Originally Posted by MrG
"XX% chance of rain" doesn't mean what you think it means.
When they give a percentage chance of rain, it's the probability that rain will occur, not the amount of coverage area that will receive rain. So, for example, if the Weather Channel says there's an 80% chance of rain, that means that there's an 80% likelihood that it will rain somewhere
in the area covered by the forecast.
To expound on this:
Q: What do forecasters mean when they say things such as, "There is a 30 percent chance of rain"?
A: The National Weather Service says, "The probability of precipitation is the likelihood of measurable precipitation (0.01 inches or greater) for a specified forecast time period, and occurring at any point for which the forecast is valid."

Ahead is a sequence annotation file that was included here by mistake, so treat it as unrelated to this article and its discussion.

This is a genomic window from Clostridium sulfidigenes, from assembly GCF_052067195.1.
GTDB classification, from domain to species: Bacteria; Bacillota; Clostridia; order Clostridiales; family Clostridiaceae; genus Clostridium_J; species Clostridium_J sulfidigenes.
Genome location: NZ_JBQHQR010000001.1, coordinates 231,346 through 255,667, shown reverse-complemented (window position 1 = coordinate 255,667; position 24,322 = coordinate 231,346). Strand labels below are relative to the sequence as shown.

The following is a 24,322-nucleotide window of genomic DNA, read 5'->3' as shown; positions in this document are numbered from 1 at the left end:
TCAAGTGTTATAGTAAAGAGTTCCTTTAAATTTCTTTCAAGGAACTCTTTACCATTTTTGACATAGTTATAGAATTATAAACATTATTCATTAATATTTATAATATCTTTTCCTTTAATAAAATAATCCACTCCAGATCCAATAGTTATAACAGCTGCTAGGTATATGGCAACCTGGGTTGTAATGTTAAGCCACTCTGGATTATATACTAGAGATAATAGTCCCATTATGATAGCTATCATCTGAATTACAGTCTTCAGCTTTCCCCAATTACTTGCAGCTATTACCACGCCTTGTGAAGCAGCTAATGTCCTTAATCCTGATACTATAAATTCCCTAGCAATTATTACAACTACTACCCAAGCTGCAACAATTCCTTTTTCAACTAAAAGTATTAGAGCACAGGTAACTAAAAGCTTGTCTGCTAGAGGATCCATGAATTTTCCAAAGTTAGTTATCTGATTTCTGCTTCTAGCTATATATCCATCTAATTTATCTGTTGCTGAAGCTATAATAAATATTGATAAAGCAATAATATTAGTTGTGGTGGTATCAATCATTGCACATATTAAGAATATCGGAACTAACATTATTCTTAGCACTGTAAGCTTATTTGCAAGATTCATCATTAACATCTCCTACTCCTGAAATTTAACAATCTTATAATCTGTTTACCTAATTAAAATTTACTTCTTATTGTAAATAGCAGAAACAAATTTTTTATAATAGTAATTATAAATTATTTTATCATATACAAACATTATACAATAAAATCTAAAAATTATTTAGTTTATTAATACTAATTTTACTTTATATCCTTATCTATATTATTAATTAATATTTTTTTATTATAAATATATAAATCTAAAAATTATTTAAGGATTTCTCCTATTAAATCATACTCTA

A reasonable English translation of this bit of government speak is: The probability gives the odds of any one place in the area covered by the forecast getting wet, whether it's from rain or snow. The 0.01 inches or greater comes from the fact that any less rain or water from melted snow or ice can't be measured. If the bottom of the rain gauge is wet, but the water isn't deep enough to measure, that's called a "trace' and really doesn't count.
A forecaster assigns a precipitation probability that shows his or her confidence in the forecast, how much of the forecast area is likely to have precipitation, and low long the precipitation is expected to last.
The important point is that the odds are for the rain or snow to fall on any place in the area covered by the forecast.
This means, that the probability could be low – say 30% – yet you have hard rain for a few hours. In this case, the forecast isn't wrong, you're just one of the unlucky people who happened to be in the small part of the region that got wet that day. Or, if your lawn and garden needed the rain, you were one of the lucky ones. And, your friend a couple of miles away who needs the rain can't complain about the forecast not working out. Rain did fall on at least one place in the area.